I think most people mean well. But when you're just trying to frickin' get through the grocery store or make small talk at the neighborhood BBQ it gets really annoying and uncomfortable.
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#12 of 97 Old 07-18-2010, 09:55 PM
 
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We've been told we are ineligible to adopt based on DH's past cancer. Prior to that, we were ineligible based on my age(too young).
Ineligible for what type of adoption? I believe in most states to adopt from the state/CPS you need to be 18.

I get what the OP is saying. I personally don't give a flying fig if people adopt or not, but it's annoying when people say "Oh, you're so great to adopt, I would love to but I just could never do it because of XYZ!" When XYZ is usually BS. Either they should say nothing, or they should be honest about their reasoning.

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#13 of 97 Old 07-18-2010, 10:28 PM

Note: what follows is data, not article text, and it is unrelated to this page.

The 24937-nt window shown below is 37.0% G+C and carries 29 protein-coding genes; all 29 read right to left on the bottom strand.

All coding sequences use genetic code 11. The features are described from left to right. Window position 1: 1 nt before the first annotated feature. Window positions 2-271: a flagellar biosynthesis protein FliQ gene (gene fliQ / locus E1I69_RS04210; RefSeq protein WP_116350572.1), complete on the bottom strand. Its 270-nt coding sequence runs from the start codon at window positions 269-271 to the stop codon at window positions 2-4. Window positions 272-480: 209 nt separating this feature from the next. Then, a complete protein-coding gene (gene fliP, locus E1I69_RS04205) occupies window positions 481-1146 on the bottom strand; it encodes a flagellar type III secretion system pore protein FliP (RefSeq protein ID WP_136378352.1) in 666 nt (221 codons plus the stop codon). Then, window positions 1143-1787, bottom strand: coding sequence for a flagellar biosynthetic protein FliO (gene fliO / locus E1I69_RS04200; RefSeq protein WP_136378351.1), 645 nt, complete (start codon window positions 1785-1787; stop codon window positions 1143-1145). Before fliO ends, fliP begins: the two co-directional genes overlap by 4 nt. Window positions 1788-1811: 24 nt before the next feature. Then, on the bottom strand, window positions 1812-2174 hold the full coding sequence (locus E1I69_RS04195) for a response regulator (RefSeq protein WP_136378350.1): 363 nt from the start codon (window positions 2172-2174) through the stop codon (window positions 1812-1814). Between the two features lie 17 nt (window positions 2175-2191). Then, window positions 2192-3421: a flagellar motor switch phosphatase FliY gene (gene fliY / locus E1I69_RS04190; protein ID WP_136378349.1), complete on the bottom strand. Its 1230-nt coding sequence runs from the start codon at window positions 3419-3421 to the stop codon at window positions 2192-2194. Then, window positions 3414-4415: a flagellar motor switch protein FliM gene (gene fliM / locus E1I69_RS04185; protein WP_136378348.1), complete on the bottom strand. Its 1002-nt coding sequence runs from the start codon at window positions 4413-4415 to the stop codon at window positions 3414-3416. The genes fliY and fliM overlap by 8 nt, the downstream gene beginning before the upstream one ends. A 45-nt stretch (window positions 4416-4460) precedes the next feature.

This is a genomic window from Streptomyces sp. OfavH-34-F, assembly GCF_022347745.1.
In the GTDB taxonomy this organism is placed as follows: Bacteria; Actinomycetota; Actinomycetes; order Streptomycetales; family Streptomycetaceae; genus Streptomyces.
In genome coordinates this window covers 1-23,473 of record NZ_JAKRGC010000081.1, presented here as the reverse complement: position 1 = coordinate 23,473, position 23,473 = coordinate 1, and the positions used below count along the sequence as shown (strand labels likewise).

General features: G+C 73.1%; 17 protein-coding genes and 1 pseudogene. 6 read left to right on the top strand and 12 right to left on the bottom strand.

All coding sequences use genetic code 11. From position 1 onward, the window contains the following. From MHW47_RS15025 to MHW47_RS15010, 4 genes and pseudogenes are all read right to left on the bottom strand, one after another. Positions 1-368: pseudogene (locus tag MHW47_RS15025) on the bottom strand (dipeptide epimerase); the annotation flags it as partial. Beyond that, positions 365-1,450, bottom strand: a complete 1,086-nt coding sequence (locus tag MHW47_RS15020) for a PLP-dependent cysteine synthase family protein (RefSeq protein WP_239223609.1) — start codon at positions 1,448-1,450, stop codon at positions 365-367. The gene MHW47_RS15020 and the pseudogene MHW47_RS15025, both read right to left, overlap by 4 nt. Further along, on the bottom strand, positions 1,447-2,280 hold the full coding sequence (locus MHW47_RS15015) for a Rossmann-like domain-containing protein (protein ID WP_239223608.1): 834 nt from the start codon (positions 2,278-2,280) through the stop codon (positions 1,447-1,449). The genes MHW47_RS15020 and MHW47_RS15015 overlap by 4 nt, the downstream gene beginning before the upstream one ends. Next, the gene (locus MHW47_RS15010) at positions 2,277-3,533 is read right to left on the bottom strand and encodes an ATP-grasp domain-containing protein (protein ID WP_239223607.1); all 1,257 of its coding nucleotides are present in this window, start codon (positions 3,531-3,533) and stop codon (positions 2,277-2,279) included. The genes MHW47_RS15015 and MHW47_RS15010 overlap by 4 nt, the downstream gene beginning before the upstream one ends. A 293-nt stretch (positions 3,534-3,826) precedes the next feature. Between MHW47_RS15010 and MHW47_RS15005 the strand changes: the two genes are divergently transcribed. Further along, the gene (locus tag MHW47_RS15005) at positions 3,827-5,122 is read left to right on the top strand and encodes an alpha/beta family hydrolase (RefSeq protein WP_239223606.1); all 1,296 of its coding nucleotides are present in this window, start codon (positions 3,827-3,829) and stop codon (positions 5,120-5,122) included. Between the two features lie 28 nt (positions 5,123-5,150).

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I think most people mean well. But when you're just trying to frickin' get through the grocery store or make small talk at the neighborhood BBQ it gets really annoying and uncomfortable.
I completely agree Makes me wonder what I say that gets under other people's skin!
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#14 of 97 Old 07-18-2010, 10:34 PM
 
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For example, pp said she was too young and dh had cancer so they could not adopt. My dh had cancer and we didn't have any problems, but we would have been excluded from some international programs.